As U.C. Berkeley celebrates the 50th anniversary of the free speech movement this month, a long-simmering feud over funding for the Emma Goldman Papers — an archival project dedicated to the life and work of the iconic Jewish radical and free speech advocate — is coming to a head.
The university has informed the project’s editor and director, Candace Falk, that her employment will terminate at the end of October due to lack of funding. That decision, which the university’s chancellor has deemed final, could effectively shut down the Emma Goldman Papers Project, which has been housed on or near the U.C. Berkeley campus since its inception.
“It feels like the rug is being pulled out from under us,” said Falk, who founded the project in 1980 with a grant from the National Archives. “Just as we are within a year of finishing the last volume of our series on Goldman’s American years, we’re in danger of shutting down.”
- Point 7 of the Black Panther Party Platform and Ten-Point Program, October 1966 (via daughterofzami)
And still relevant today.
In the days leading up to these mobilizations, a few critics on the left framed a stark dichotomy between these two kinds of actions. The PCM was cast as a depoliticized, corporate-friendly sellout, in contrast to more militant direct action, which Flood Wall Street soon emerged to organize….
Surely there are critiques to be made of last week’s mobilization—there is always room for improvement. But last Sunday’s march was an important step toward building a popular movement for climate justice, which, in turn, is a necessary condition for more radical actions—like the ones FWS organized. The dichotomy between the PCM and FWS is a false one. What the world saw last week in New York was a vibrant movement ecosystem in which a broad mobilization and its radical edges engaged in a critical interplay.
Jonathan Smucker and Michael Premo, “What’s Wrong With the Radical Critique of the People’s Climate March,” in the Nation.
I think this is correct. To succeed at any sort of popular movement, we need larger numbers than just those who are committed enough to engage in direct action, in addition to those who do such things. And to get them both working in concert with each other.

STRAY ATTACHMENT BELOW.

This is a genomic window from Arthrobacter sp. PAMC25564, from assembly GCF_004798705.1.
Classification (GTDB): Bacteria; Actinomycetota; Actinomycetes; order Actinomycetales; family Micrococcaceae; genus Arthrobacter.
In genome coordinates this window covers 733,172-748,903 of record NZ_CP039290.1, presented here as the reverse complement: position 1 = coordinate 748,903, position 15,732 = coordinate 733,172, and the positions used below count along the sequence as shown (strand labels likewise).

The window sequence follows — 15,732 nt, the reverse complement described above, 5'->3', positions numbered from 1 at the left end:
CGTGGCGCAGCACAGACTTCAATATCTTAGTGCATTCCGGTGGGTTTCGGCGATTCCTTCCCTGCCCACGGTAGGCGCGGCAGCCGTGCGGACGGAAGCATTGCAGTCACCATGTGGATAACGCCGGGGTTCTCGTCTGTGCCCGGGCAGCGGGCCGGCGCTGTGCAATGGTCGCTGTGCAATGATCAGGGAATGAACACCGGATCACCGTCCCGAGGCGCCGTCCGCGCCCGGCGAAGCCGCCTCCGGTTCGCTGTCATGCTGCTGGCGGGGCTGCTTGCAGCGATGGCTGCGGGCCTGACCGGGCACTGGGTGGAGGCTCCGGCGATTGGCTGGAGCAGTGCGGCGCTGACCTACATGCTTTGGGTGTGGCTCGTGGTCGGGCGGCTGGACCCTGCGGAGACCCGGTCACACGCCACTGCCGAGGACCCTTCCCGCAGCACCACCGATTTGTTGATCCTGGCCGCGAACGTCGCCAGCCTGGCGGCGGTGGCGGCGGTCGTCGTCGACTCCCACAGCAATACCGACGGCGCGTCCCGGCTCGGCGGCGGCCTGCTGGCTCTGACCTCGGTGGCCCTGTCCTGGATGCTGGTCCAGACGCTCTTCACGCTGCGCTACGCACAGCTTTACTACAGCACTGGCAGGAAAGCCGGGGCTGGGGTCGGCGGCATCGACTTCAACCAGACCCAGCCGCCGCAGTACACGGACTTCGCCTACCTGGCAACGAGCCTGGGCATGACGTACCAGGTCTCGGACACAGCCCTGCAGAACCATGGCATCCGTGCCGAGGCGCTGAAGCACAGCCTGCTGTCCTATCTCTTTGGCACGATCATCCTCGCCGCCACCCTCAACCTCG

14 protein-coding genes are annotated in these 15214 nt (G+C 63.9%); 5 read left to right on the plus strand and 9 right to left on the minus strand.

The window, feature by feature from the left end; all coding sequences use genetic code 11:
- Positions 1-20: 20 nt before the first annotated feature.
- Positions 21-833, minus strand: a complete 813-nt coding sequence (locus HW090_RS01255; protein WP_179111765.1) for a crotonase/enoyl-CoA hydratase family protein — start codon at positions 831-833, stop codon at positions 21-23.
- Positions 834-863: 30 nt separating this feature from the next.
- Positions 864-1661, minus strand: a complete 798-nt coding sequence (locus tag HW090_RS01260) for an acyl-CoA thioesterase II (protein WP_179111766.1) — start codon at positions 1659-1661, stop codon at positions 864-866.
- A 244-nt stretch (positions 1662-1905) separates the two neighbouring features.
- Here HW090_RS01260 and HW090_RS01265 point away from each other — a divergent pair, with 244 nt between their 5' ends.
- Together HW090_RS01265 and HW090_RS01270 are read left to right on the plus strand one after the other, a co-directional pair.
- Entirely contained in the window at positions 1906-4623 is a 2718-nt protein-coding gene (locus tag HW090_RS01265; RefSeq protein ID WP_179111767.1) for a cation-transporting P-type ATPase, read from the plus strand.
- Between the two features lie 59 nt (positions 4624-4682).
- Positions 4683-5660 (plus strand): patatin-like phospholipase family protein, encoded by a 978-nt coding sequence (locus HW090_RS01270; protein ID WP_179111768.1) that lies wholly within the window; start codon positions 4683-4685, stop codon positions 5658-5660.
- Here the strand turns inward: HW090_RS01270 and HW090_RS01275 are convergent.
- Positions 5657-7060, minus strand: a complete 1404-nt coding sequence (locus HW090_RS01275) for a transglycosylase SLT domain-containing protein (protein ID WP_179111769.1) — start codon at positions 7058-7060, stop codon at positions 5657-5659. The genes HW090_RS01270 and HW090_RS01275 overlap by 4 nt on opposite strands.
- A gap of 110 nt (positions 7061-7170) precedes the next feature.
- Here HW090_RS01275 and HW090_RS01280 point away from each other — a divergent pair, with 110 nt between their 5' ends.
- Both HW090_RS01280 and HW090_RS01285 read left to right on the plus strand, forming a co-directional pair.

About three weeks ago now, I went down to New York City for the Warriors NYC 2014 bike messenger race. I’ve got a lot of friends that go to other cities for these sort of events all the time, but I’ve never really been into that. But back when I was a wee rookie bike messenger, I did go to the Warriors Fun Ride 2002, which was an amazing experience. And now, in 2014, they finally got around to having a sequel. It was really the first out-of-town event that I was psyched for enough to make some actual effort to attend.
The basic premise of the Warriors race is to follow (very approximately) the path from the movie The Warriors, starting from way up in the Bronx after dusk, and ending at Coney Island at dawn. Like the movie, we rode in teams. Officially, the teams were supposed to be six to nine members, but a bunch of us Boston guys just formed an eleven person team and nobody stopped us. Aside from me, my team included Pete, Mike, Eli, Max, Orlando, Kevin, Ben, Julian, Opie, and Craig.
I’ve been getting into shooting film this summer, soI brought along my little Fujifilm Natura S point-and-shoot loaded with Kodak Tri-X for black and white shots, and my Canon Rebel SLR with a bunch of Kodak Portra 400 for color shots. I got about three rolls worth of pictures, which I have tried to set out into a coherent story below. If pictures aren’t really you’re thing, Eli’s version of the tale is a more literary take on the night. Better yet, read both.